LESLIE: Now on the line, we’ve got Pat in Michigan who’s dealing with a problem in a home’s addition. Tell us what you’re working on.

    PAT: Well, I had added onto my house in 2003 and added on a small room in a garage. And what I’ve noticed just recently is a door that exits this addition – that the security door won’t close.

    TOM: OK.

    PAT: And then if I looked into the house, I see where the door is also sagging and then I see a crack radiating from the corner of the door at the top. So, it looks to me like this addition is settling. That side has gone down, which has caused the security door to not close.

    TOM: Now, can you clarify for me – you mentioned that this was over a garage?

    PAT: No, no, no. This was an addition to the house, which included a room and a garage.

    TOM: OK.

    PAT: This room I’m talking about is 10×20. And it’s one of the walls – it’s one wall, which is 10 foot long and that’s where I see the problem. If you look on the outside of the house, it’s brick, this addition, and there’s nothing noticeable from the outside: no cracks in the brick, no movement of the brick that you could see. You’re just seeing it on the inside of the house.

    TOM: I think you should rehang the door at this point. The type of crack that you are mentioning is pretty common because that’s the weakest part in the wall frame. And I’d like for you, before we do anything that’s too drastic in terms of reinforcing foundations during that kind of a project – we don’t know that it’s that bad. This might just be some normal settlement. So I’d like to suggest that you pull the door out and rehang it, square it up and then watch it and see what happens.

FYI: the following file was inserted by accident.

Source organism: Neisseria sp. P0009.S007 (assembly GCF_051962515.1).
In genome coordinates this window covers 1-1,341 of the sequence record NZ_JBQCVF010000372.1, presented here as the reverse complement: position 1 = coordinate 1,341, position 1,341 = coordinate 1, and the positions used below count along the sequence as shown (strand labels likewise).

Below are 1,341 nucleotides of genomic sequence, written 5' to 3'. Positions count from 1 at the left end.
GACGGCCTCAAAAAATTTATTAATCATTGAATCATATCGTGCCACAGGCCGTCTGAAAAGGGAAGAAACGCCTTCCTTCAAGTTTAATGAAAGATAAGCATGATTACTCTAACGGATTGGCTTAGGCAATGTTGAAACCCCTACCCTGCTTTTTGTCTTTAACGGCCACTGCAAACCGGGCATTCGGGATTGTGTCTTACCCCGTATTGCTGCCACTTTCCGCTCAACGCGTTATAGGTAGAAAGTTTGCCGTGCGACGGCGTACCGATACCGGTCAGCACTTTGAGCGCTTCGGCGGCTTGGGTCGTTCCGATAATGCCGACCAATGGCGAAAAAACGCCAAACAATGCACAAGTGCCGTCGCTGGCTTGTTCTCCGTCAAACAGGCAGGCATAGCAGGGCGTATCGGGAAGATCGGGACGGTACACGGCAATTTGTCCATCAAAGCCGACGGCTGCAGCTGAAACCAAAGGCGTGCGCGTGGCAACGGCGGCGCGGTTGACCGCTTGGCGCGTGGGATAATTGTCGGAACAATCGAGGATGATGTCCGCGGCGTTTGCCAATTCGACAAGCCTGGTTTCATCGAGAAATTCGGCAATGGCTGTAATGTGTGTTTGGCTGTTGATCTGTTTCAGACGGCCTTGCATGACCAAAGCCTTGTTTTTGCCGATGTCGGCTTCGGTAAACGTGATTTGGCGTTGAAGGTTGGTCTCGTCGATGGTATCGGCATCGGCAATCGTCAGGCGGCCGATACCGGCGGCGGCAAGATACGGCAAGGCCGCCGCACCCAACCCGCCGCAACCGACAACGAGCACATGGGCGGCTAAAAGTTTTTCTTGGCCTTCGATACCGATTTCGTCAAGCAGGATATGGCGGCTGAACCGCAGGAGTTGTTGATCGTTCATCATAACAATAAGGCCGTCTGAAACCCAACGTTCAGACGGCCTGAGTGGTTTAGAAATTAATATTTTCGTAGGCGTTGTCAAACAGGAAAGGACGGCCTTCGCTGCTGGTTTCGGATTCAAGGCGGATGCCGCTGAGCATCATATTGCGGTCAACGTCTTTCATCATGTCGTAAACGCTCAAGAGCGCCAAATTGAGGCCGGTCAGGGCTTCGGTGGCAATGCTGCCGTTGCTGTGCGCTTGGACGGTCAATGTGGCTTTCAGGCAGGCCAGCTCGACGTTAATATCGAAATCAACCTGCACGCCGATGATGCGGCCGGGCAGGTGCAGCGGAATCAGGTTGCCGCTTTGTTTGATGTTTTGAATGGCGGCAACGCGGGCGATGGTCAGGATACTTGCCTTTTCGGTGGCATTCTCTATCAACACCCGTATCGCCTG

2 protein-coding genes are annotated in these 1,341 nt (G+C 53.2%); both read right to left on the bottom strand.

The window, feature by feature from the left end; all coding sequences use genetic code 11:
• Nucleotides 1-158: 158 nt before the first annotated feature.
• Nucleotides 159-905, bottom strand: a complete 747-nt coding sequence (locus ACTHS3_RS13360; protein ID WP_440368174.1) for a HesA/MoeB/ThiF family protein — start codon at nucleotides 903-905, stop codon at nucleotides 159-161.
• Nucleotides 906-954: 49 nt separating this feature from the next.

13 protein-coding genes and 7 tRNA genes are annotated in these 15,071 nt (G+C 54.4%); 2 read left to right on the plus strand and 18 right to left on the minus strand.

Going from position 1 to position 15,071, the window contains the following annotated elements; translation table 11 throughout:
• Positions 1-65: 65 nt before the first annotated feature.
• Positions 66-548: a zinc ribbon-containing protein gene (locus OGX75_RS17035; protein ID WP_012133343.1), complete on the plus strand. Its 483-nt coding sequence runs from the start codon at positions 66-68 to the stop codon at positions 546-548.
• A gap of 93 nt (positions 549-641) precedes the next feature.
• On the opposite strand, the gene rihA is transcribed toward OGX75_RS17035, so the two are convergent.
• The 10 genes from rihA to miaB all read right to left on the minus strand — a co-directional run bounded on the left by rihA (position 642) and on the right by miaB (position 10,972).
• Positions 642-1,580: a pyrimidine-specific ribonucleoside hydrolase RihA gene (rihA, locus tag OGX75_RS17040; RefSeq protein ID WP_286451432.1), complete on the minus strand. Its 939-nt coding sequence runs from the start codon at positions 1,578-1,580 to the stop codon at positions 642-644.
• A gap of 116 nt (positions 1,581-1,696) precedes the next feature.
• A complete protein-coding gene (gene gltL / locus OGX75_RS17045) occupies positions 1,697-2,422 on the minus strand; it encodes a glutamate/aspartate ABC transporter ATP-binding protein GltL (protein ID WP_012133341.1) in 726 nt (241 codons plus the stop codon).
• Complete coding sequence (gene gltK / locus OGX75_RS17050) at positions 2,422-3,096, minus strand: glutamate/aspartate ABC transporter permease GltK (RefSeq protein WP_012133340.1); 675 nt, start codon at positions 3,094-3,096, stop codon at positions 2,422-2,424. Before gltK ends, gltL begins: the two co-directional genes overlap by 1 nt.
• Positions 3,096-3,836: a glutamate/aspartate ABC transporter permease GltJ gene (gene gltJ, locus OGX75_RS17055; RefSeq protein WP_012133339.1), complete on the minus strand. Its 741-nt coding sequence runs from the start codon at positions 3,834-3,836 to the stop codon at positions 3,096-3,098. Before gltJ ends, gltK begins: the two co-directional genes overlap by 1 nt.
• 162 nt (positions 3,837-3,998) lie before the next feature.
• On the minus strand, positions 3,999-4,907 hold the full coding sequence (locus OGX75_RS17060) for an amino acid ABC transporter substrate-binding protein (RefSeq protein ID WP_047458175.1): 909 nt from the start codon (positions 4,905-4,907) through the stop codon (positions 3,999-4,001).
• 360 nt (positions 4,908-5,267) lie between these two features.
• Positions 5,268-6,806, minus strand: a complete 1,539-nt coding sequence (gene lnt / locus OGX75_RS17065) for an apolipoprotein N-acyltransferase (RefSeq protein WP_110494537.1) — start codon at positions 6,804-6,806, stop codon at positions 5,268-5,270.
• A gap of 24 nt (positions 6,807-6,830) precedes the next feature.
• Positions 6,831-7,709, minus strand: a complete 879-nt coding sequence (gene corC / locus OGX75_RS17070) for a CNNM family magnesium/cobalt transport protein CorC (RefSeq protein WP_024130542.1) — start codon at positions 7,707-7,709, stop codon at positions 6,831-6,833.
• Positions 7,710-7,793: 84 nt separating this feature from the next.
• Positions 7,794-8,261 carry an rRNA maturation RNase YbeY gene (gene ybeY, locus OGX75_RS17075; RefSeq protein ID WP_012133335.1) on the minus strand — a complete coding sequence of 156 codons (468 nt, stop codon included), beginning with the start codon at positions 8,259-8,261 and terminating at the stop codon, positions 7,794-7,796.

PAT: OK. I appreciate it.

    TOM: Alright. Good luck with that project. Thanks so much for calling us at 888-MONEY-PIT.

    LESLIE: Now we’ve got Alice in Michigan on the line who’s dealing with mold in the shower. Tell us where you’re seeing it.

    ALICE: Hi. I am having issues to where my caulk keeps having black mold come through. I strip it, I redo it and the mold just keeps returning. What can I do to stop that?